I have visited Cathedral Park on many occasions. During the day it is a beautiful area, surrounded by trees, the sound of the Willamette River, children laughing, and couples walking their dogs. If you stop to ask people if they know of Thelma Taylor, most locals tell you yes, and even many visitors know her story. And it is easy to talk about during the daytime. But when darkness falls, the feeling in the park changes. Perhaps this is because I know about Thelma. Or, perhaps, the stories of spectral screams and ghostly shadows hold some truth to them.

Over the decades, many people have reported hearing a young girl’s voice calling, “Help! Somebody help me, please!” Cathedral Park is a hangout after dark for the younger genera- tion who want to party, have a few beers, and the like, so many of those stories must be questioned, if only because alcohol is involved. But it is not only inebriated young people who have reported the ghostly voices and apparitions that they say dart quickly around the place.

Many paranormal researchers say that the area surrounding Cathedral Park has been primed for a haunting, and the flowing water of the river and the limestone blocks used to build St. Johns Bridge all are associated with a “residual haunting.” Residual haunting is a new term made popular by paranormal television for an old parapsychological theory proposed in the 1970s called the Stone Tape theory. This theory speculates that inanimate materials, such as stone, can absorb energy from the living, much as a tape recorder absorbs the voice of the living, especially during episodes of high tension, anxiety, and fear. Once this energy is stored, it can also be released, resulting in the display, or replay, of the recorded events.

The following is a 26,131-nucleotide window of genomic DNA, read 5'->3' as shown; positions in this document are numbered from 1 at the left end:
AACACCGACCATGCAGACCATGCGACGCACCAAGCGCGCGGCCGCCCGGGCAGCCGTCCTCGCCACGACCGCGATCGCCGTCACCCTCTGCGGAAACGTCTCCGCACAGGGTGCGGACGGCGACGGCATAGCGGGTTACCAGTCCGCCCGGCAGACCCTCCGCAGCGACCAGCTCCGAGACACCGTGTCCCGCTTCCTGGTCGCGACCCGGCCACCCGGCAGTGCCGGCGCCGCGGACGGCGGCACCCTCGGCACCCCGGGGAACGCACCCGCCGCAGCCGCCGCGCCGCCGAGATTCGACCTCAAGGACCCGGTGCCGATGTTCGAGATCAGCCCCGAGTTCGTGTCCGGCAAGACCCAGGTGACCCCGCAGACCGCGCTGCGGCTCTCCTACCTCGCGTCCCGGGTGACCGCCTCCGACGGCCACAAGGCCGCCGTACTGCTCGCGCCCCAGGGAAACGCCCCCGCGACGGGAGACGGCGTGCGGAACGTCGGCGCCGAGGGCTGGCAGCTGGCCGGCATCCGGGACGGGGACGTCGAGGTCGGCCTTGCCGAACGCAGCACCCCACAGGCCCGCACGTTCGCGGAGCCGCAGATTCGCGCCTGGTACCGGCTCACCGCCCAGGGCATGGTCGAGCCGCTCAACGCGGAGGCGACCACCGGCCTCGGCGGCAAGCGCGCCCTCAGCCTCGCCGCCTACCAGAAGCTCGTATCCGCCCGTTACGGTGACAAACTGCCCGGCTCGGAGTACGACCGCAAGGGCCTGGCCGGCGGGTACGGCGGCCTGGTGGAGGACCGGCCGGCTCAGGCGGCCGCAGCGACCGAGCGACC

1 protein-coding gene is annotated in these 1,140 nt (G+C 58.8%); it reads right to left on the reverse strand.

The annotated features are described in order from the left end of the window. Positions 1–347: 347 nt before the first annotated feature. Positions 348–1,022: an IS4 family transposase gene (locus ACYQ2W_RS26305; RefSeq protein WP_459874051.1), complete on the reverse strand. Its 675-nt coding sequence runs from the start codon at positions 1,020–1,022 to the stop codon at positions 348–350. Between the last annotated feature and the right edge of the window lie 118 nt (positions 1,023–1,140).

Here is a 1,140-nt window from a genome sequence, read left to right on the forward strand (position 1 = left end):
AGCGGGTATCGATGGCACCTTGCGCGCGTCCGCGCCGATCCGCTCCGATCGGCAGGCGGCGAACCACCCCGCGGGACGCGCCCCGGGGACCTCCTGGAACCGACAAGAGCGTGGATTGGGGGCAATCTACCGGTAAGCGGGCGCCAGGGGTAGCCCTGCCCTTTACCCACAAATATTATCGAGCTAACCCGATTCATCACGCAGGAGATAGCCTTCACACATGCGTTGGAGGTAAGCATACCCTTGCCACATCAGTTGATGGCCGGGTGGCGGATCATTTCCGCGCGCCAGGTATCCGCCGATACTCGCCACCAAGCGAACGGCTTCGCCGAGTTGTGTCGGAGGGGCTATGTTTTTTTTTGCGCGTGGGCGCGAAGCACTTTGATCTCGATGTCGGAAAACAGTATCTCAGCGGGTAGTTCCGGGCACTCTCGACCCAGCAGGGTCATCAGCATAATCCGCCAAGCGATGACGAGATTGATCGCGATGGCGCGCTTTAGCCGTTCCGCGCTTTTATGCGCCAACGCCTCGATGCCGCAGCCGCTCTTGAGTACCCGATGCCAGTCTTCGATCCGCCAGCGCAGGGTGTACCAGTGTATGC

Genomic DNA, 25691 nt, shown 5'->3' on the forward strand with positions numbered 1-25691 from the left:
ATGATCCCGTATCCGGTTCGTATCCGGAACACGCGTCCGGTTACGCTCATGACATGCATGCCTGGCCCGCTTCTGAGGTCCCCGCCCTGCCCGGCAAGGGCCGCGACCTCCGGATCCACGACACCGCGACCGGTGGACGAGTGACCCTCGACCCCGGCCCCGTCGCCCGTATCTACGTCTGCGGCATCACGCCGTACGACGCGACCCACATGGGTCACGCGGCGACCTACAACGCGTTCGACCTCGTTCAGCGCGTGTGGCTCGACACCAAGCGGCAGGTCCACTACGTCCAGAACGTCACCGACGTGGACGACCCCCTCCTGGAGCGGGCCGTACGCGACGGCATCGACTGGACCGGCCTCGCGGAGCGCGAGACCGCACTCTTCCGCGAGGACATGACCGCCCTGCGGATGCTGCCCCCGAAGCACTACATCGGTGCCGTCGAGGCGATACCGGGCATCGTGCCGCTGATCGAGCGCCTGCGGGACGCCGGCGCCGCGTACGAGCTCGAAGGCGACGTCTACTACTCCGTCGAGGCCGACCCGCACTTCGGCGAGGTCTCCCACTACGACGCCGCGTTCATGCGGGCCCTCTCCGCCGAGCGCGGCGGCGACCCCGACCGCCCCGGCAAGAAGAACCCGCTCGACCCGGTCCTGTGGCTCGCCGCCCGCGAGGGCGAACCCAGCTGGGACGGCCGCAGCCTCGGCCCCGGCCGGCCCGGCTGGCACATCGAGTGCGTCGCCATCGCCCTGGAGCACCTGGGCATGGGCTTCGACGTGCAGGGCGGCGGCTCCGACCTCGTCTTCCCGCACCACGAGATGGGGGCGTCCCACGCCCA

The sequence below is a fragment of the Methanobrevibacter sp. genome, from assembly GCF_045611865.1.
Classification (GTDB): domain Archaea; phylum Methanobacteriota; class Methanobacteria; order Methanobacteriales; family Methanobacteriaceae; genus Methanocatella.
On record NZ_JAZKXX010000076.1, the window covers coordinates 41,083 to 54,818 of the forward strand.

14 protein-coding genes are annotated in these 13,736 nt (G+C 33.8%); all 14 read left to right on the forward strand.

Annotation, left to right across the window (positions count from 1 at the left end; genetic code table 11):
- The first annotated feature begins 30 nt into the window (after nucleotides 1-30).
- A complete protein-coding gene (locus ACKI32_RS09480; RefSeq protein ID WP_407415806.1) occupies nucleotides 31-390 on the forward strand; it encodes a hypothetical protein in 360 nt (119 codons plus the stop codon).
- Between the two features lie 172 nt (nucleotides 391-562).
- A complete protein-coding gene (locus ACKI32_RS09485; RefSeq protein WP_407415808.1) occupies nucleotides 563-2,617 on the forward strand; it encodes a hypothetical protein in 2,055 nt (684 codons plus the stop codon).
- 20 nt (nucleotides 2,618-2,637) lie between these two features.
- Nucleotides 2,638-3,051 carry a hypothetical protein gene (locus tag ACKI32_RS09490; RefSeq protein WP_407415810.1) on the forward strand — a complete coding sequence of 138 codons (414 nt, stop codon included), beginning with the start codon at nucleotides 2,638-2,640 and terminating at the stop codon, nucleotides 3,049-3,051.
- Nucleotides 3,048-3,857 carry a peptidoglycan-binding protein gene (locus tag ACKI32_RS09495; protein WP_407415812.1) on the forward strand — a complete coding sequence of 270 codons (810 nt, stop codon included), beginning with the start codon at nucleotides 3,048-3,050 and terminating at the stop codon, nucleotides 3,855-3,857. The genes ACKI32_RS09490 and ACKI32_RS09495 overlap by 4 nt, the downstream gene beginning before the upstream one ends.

“We have to postulate that some very emotional scene has somehow become registered on the environment, almost like a sort of psychic video has been created,” late Scottish paranormal researcher Archie Roy was quoted as saying about Stone Tape theory in the 2011 book Ghosts by Malcolm Day. “Someone who comes along who is sensitive enough acts as a sort of psychic video player and will actually play that ‘tape’ and see the figures or perhaps even hear the voices.”

Leland threw the steel pipe and the knife into the river, hoping that the current would carry them far away; he wiped his fingerprints from Thelma’s lunch pail, gathered his cigarette butts, and buried Thelma in a shallow grave underneath a pile of driftwood on the riverbank.

Color photos of Cathedral Park courtesy of Bill Reynolds from Lake Oswego, Oregon (Cathedral Park Portland Oregon) [CC BY 2.0], via Wikimedia Commons.